In my humble opinion, the future is IoT. Things that are connected to the internet and allow you to interact with them remotely, without actually touching them or even being in the same place they are.

We can dream a lot of ideas using the concept of Internet of Things like connected coffee machines and other kitchen apparels. But we can also dream connected small items like a glass that knows it’s content and can react to it, or a pair of shoes that gives you data about your walking habits. 

One day, every item will be connected to the internet. However, for the time being, there are some major barriers that will take some time to overcome:

  • Energy: Any electronic PCB will require energy to function. It is not clear how a small item like a price tag could store and receive this energy, without being a hassle.
  • Price: IoT must be extremely cheap, otherwise already cheap items could not use it, because the IoT chip would cost more than the actual item.
  • Internet connection: How would these items exactly connect to the internet?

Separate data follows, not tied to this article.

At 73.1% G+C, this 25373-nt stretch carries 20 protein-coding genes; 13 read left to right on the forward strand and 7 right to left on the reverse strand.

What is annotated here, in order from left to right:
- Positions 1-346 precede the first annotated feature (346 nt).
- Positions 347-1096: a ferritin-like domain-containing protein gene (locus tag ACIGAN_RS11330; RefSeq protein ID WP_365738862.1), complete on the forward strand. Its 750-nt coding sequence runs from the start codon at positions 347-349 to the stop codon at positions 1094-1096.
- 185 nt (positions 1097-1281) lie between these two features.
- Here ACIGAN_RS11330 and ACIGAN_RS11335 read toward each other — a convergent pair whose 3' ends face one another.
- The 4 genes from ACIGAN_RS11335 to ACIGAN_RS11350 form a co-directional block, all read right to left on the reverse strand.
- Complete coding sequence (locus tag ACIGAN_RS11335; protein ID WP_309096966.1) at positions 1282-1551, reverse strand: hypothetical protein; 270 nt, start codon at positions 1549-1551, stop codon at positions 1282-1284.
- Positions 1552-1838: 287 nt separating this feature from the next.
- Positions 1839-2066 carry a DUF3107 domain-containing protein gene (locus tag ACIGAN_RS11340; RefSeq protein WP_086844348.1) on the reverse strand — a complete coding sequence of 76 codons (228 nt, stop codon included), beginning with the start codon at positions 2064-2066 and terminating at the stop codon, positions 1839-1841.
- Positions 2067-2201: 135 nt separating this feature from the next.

• Development price: Developing an IoT solution is quite expensive at the moment.
  • Size and weight: We need IoT chips and sensors that are easy to integrate and with a really small footprint, otherwise it’d be difficult to get mass adoption.

Connected Things to the rescue

All of these reasons make developing a market fit IoT solution quite expensive for a business, which in turn makes it expensive for the end user. This reason makes IoT unusable for relatively cheap items like a plant or a business card.

This is how the market for Connected Things is born. Connected things are just items that have a tag (simple interface) you can scan with your smartphone. You can get information about it or even interact with it. Our approach to Connected Things is using NFC and QR codes. However, there might be new ways of doing that in the future.